House keeping stuff:
1. I have looked into on-line shopping and coles does do it, which everyone probably knows. What you may not know is that they will not deliver unless you spend $50 or more. This is a big amount for one person, so I may have to do this once a month and just buy fresh ingredients when I need them and in small amounts.
2. I rang the Glen Iris council regarding the emergency button. They have sent in a referral and someone will contact me to make an assessment and hopefully this will happen soon.
On the 6th of June, the FD foundation is holding its annual event and is honoring seven people affected by the condition. All seven of us will be sitting on a panel and we each have to answer two questions. The first question will be answered by everyone:
What is the hardest thing about FD and how did you deal with it?
Now, looking at the question, I realize they are asking how did I deal with it. This implies that I have already dealt with the issue. More so, it’s been dealt with and is no longer an issue. Then again, maybe I’m reading too much into it.
The hardest thing I have faced is the deterioration of my walking. As far as I can remember I have always had problems with my walking – my sense of balance has always been off. Also, the messages from my brain to my legs haven’t been working as well as they used to.
When I was in school I was never able to do the 1.6k run. I always worried about going on school camps because I knew there would be activities I couldn’t participate in. Later on in my mid-teens my walking started to deteriorate even more and so I had to use friends arms for support when going out. In my early twenties, I don’t know how I did it, but I would walk to the tram stop and tram to uni. I did cheat sometimes and I got a lift to the tram stop. When I reached the campus I would have to walk in stages to get to my classes and I would sit down on benches or hold onto polls to rest.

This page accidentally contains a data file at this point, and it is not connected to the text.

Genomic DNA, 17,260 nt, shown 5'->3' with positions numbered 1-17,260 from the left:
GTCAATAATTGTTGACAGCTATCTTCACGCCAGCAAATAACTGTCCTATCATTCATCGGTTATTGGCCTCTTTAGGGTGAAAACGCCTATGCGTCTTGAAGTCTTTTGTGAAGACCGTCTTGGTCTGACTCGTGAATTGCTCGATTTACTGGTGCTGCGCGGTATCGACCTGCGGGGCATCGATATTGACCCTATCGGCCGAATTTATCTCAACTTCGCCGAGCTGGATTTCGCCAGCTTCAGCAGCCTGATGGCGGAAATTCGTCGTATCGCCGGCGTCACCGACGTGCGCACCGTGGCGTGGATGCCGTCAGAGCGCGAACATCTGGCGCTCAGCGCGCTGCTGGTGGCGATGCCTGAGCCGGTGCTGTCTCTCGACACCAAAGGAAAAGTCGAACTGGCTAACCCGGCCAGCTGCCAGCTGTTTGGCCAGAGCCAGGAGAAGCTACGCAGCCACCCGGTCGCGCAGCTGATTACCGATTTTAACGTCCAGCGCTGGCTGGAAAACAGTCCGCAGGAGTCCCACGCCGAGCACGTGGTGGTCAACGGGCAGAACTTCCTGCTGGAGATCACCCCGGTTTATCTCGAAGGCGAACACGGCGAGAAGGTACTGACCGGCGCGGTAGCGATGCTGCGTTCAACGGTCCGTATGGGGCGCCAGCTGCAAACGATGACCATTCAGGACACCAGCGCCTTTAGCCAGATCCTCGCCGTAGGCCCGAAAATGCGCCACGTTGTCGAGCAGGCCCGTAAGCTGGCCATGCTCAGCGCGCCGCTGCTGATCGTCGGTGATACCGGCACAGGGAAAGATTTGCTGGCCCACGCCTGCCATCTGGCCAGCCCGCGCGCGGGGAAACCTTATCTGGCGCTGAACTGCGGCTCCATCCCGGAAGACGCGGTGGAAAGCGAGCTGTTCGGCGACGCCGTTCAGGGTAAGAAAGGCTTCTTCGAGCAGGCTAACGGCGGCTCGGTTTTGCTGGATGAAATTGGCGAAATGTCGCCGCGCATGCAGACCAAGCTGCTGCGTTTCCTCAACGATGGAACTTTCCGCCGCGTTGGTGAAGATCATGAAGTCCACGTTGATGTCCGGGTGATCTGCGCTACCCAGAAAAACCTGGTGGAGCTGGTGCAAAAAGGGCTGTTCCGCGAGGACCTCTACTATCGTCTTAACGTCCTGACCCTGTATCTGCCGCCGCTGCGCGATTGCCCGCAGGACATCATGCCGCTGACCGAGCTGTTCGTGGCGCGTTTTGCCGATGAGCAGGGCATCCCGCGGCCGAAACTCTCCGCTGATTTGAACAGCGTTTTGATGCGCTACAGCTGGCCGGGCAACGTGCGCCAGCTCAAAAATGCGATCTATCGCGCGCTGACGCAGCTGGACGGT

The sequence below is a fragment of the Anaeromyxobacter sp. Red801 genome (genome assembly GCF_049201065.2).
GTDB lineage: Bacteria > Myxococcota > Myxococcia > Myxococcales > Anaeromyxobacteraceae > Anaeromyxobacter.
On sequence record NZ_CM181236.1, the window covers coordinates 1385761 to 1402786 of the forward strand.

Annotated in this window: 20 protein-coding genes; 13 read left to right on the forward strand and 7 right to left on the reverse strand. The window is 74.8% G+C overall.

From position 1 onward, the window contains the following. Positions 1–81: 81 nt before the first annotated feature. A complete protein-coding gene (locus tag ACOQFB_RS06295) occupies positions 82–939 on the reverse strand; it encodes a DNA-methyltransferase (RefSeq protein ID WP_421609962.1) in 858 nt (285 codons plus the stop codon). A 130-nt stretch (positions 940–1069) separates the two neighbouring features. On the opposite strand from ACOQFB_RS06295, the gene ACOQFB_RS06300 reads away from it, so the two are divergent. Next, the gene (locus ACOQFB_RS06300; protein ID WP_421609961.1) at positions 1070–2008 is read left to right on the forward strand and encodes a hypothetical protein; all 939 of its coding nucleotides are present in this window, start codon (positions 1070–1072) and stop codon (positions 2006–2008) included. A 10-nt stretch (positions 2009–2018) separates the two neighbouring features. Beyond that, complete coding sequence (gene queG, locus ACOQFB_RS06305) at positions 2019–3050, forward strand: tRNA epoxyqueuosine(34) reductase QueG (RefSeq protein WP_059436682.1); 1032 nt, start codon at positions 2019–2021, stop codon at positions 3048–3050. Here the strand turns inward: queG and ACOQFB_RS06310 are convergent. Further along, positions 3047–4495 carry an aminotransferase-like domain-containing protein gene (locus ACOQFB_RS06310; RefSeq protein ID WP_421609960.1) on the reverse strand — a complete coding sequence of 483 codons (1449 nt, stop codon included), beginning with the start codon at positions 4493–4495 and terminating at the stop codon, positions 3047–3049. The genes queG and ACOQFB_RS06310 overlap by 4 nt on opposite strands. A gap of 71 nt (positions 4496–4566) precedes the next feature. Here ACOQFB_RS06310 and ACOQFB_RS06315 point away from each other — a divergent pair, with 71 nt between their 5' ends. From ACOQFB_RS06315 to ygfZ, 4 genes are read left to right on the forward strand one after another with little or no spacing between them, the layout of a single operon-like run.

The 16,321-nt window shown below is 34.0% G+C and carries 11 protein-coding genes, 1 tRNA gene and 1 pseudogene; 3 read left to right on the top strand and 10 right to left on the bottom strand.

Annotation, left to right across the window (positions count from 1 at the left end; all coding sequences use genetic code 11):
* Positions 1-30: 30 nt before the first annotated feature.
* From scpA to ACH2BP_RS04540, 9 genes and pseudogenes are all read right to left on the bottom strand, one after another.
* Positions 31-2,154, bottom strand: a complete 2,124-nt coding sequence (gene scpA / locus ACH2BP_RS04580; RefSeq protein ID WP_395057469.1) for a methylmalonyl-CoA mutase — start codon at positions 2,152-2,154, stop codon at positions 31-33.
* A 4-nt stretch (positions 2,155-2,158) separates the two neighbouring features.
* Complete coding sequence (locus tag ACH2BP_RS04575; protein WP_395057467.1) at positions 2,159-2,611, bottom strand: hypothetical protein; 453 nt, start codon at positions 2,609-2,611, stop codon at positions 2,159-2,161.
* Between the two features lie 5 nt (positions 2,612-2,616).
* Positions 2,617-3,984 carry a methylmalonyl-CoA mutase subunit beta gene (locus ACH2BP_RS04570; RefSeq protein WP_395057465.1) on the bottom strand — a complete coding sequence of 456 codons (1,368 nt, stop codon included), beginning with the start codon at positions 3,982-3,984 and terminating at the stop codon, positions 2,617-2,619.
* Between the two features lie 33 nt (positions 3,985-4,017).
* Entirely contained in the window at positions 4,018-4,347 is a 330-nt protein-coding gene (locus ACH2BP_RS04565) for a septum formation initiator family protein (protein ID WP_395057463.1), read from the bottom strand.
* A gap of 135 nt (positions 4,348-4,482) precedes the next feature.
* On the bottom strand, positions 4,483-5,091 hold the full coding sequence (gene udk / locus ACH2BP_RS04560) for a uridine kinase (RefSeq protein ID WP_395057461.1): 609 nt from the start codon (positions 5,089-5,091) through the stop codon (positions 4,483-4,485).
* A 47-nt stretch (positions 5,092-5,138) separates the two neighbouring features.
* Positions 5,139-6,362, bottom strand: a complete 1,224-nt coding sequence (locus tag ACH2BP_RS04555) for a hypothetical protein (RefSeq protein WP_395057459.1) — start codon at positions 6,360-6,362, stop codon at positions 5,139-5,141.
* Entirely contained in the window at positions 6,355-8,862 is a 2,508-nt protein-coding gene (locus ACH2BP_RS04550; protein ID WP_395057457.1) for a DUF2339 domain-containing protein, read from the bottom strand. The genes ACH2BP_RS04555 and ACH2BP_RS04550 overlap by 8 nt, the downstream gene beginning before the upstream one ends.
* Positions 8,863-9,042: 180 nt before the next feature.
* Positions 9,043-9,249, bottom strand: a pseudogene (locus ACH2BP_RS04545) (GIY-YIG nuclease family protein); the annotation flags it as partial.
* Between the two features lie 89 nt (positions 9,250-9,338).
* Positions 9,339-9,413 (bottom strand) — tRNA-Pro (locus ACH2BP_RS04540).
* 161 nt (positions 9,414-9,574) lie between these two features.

In my mid-twenties I went to Israel with my parents and this is when we had the talk. I was unable to walk anywhere on my own, I would often fall and I would avoid going places because I was too nervous about what could happen. Mum and Dad had noticed all this and we finally discussed the fact that I have a disability and it’s something I can’t ignore any more.
In 2008 I finally went to see a physio and she recommended that I use a walking frame. As of today, I have been using a walking frame for just about two years.
So yes, I did deal with the issue, but it is time to review the walking frame because the breaks aren’t working and it’s hard for me to walk on even surfaces. I need a new frame before I go to New York so I will be as prepared as I can be.
This is my answer for the first question. It’s a straight forward answer and I have not included my emotional response to all this. I will say that it has been very hard for me and when I first got the frame I cried a fair bit. Two years on I am better but I still have my moments.
The second question is:
How has your family helped you?
This question will be answered in another post.